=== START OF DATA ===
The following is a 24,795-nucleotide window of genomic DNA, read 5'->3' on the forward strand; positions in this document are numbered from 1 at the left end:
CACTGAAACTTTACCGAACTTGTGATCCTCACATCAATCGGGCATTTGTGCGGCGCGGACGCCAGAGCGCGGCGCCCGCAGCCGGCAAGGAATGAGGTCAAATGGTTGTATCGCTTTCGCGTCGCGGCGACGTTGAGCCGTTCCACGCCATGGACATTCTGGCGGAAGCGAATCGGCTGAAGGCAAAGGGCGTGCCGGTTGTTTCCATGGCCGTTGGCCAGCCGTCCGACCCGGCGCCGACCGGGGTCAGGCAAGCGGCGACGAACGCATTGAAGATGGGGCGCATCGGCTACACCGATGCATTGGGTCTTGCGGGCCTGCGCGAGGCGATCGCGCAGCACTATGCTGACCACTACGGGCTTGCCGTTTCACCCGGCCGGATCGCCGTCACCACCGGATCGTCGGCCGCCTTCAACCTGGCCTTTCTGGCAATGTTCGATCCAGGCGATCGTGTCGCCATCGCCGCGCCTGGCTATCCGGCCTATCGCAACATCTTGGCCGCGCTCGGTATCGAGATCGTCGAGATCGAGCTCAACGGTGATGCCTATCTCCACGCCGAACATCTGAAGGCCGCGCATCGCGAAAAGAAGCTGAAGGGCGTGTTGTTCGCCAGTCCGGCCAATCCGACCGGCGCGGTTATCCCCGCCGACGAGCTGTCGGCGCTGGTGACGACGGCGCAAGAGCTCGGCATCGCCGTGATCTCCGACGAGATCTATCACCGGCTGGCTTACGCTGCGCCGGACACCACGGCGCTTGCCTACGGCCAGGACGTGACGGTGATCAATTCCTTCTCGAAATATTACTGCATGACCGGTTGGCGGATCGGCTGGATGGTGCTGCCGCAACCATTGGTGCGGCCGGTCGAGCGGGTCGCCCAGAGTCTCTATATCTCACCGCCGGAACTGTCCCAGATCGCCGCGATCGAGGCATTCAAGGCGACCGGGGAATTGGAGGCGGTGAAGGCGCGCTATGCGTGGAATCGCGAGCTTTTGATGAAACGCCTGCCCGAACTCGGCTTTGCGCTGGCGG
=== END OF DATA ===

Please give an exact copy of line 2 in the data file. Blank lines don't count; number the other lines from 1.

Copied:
CACTGAAACTTTACCGAACTTGTGATCCTCACATCAATCGGGCATTTGTGCGGCGCGGACGCCAGAGCGCGGCGCCCGCAGCCGGCAAGGAATGAGGTCAAATGGTTGTATCGCTTTCGCGTCGCGGCGACGTTGAGCCGTTCCACGCCATGGACATTCTGGCGGAAGCGAATCGGCTGAAGGCAAAGGGCGTGCCGGTTGTTTCCATGGCCGTTGGCCAGCCGTCCGACCCGGCGCCGACCGGGGTCAGGCAAGCGGCGACGAACGCATTGAAGATGGGGCGCATCGGCTACACCGATGCATTGGGTCTTGCGGGCCTGCGCGAGGCGATCGCGCAGCACTATGCTGACCACTACGGGCTTGCCGTTTCACCCGGCCGGATCGCCGTCACCACCGGATCGTCGGCCGCCTTCAACCTGGCCTTTCTGGCAATGTTCGATCCAGGCGATCGTGTCGCCATCGCCGCGCCTGGCTATCCGGCCTATCGCAACATCTTGGCCGCGCTCGGTATCGAGATCGTCGAGATCGAGCTCAACGGTGATGCCTATCTCCACGCCGAACATCTGAAGGCCGCGCATCGCGAAAAGAAGCTGAAGGGCGTGTTGTTCGCCAGTCCGGCCAATCCGACCGGCGCGGTTATCCCCGCCGACGAGCTGTCGGCGCTGGTGACGACGGCGCAAGAGCTCGGCATCGCCGTGATCTCCGACGAGATCTATCACCGGCTGGCTTACGCTGCGCCGGACACCACGGCGCTTGCCTACGGCCAGGACGTGACGGTGATCAATTCCTTCTCGAAATATTACTGCATGACCGGTTGGCGGATCGGCTGGATGGTGCTGCCGCAACCATTGGTGCGGCCGGTCGAGCGGGTCGCCCAGAGTCTCTATATCTCACCGCCGGAACTGTCCCAGATCGCCGCGATCGAGGCATTCAAGGCGACCGGGGAATTGGAGGCGGTGAAGGCGCGCTATGCGTGGAATCGCGAGCTTTTGATGAAACGCCTGCCCGAACTCGGCTTTGCGCTGGCGG